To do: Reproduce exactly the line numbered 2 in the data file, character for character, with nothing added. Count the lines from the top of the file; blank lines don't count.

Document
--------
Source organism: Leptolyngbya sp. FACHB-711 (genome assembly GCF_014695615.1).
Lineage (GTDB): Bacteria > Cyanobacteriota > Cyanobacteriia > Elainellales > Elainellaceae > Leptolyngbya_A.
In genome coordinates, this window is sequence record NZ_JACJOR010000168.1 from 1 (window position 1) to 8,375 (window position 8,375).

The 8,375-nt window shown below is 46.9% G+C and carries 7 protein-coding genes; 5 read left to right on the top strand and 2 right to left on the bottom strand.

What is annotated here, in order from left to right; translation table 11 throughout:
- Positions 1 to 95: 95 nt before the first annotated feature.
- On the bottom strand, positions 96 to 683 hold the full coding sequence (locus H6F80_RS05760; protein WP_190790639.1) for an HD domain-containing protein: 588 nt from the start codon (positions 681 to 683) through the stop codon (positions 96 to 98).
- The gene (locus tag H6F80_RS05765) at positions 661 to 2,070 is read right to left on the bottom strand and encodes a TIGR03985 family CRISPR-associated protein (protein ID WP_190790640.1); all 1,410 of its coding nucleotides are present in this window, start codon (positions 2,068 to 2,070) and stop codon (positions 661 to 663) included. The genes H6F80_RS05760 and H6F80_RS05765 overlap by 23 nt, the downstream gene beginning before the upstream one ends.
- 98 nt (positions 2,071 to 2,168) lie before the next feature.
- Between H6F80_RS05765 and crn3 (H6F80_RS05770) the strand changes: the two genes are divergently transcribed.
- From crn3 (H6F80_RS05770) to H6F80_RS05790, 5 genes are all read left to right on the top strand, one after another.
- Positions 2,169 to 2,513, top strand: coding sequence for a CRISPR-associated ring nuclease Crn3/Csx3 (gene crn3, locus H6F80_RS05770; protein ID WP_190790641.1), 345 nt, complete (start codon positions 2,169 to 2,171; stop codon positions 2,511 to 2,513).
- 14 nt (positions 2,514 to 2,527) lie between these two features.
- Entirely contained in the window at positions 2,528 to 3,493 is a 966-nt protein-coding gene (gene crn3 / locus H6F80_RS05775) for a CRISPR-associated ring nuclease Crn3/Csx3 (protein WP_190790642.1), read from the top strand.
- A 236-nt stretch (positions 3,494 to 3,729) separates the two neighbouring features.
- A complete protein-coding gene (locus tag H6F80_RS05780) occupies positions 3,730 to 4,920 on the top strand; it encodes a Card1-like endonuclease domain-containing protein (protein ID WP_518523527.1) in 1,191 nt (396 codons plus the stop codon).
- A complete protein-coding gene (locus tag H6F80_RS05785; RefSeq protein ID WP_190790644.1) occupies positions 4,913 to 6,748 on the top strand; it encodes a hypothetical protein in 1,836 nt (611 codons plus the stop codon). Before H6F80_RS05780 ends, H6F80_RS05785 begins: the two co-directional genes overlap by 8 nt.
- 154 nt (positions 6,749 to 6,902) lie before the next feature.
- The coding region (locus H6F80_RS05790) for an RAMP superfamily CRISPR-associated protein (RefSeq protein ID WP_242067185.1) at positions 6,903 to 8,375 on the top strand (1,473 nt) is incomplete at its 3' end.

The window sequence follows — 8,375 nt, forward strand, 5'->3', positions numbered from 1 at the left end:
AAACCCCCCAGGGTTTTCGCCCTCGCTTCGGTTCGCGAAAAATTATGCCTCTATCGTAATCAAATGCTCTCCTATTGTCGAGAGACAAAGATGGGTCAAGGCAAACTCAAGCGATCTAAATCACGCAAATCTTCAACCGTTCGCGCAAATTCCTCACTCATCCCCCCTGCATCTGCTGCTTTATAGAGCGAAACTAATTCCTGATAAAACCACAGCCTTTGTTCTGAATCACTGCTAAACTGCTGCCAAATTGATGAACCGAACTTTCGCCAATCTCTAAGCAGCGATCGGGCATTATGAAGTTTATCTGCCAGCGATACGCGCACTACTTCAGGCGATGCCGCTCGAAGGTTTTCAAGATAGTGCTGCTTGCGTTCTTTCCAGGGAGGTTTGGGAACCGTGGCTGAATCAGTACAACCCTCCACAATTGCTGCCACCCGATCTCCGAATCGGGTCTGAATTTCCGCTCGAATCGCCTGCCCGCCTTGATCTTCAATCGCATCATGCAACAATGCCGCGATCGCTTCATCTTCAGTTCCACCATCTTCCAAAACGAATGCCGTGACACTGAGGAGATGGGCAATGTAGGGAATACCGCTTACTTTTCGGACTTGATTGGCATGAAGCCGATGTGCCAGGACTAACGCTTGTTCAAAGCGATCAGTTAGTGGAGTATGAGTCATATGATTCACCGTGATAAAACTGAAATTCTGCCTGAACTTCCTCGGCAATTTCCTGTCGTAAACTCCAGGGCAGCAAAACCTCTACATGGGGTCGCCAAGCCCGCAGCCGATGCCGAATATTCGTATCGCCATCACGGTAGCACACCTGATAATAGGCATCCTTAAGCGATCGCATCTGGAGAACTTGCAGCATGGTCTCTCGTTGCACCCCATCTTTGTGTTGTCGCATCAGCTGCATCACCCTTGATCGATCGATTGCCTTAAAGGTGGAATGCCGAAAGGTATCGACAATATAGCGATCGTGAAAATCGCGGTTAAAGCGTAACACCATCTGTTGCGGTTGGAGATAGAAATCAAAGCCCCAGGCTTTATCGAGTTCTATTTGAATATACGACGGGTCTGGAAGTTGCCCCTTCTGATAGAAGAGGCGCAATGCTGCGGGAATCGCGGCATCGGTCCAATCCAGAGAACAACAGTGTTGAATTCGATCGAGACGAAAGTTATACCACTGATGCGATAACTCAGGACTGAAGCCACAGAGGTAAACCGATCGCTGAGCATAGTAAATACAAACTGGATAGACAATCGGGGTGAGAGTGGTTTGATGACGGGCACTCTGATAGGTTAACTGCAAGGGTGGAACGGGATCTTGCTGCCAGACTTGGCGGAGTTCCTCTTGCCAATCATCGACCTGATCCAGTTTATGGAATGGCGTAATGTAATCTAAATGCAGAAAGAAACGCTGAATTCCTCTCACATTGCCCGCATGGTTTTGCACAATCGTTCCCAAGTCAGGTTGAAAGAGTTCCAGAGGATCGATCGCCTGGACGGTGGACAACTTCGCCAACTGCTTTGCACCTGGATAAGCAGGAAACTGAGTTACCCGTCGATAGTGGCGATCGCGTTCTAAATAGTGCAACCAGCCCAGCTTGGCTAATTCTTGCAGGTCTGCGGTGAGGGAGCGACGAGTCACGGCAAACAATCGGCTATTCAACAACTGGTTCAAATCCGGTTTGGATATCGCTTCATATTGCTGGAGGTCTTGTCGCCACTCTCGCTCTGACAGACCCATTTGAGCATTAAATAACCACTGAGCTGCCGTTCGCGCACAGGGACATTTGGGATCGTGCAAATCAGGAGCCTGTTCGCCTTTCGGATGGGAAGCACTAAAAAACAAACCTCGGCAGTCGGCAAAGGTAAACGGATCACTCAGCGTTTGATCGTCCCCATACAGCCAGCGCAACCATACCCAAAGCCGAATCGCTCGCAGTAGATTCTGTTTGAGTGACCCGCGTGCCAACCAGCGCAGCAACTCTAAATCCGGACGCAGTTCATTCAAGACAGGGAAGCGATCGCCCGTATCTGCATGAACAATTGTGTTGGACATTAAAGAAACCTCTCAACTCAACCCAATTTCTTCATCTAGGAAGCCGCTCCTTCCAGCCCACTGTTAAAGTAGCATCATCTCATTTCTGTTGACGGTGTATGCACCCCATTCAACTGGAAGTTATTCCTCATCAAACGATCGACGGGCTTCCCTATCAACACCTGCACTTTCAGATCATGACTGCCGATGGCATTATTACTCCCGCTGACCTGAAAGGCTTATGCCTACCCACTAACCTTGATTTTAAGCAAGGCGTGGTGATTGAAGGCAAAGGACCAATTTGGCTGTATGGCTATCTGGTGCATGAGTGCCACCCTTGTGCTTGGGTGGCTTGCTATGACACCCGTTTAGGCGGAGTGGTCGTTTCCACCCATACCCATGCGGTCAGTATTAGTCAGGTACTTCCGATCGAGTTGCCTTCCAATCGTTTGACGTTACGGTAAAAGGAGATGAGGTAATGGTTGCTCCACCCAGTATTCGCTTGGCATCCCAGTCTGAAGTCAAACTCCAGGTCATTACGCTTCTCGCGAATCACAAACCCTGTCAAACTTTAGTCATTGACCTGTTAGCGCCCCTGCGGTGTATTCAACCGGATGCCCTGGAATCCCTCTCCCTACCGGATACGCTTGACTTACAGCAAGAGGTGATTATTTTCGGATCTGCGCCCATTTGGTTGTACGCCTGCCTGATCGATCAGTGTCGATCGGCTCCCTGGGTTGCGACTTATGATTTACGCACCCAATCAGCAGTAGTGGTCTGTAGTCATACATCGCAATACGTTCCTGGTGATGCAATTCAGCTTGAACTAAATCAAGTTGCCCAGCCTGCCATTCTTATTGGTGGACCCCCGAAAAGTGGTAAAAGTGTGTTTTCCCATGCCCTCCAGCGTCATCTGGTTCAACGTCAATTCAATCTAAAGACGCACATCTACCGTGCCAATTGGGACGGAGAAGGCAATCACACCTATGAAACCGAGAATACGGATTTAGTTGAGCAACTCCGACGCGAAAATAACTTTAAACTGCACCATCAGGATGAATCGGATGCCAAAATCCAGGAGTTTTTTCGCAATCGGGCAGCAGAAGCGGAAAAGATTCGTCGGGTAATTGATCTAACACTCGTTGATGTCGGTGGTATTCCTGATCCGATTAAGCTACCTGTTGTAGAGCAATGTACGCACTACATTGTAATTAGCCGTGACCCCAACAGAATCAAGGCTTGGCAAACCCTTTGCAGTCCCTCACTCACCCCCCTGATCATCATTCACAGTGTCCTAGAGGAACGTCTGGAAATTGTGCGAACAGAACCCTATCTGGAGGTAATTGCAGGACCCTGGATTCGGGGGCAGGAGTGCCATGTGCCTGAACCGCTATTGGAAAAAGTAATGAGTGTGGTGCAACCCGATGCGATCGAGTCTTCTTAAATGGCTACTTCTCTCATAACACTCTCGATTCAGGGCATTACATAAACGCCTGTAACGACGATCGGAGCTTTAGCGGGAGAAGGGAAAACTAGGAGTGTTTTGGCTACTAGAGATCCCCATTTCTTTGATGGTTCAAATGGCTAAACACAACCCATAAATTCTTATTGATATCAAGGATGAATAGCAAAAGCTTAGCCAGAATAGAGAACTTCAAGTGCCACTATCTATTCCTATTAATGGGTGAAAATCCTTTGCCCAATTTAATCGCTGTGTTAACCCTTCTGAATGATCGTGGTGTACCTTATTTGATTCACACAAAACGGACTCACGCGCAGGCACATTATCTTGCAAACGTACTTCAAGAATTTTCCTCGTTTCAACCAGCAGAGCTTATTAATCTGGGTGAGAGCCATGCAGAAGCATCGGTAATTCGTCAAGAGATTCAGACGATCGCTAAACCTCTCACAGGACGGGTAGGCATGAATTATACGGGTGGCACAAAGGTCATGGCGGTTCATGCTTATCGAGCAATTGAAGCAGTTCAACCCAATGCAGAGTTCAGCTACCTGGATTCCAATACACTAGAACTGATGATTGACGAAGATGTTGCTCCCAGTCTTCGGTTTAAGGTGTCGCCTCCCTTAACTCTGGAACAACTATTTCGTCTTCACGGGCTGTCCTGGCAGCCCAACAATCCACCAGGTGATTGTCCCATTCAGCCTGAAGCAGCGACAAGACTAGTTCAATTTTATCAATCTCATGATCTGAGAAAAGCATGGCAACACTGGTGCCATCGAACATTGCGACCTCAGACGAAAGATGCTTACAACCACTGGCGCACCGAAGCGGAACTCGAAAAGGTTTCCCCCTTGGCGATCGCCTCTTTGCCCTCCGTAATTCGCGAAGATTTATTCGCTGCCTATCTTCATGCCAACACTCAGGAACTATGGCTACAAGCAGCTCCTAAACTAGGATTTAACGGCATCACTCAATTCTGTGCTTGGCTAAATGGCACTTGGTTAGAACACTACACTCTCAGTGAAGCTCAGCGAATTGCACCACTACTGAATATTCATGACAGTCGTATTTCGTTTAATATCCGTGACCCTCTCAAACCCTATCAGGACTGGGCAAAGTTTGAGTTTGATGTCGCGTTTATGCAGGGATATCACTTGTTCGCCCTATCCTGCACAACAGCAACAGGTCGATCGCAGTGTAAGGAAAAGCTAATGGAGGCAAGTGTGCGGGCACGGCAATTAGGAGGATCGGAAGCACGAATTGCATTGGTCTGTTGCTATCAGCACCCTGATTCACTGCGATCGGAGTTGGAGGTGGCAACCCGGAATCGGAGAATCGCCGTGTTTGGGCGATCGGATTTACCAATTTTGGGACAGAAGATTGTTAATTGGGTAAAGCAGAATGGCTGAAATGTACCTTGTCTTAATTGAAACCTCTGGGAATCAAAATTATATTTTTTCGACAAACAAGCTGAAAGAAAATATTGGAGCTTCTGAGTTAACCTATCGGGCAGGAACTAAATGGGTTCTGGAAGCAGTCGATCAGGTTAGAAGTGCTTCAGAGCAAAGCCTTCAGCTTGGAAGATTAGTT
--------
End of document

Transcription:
Lineage (GTDB): Bacteria > Cyanobacteriota > Cyanobacteriia > Elainellales > Elainellaceae > Leptolyngbya_A.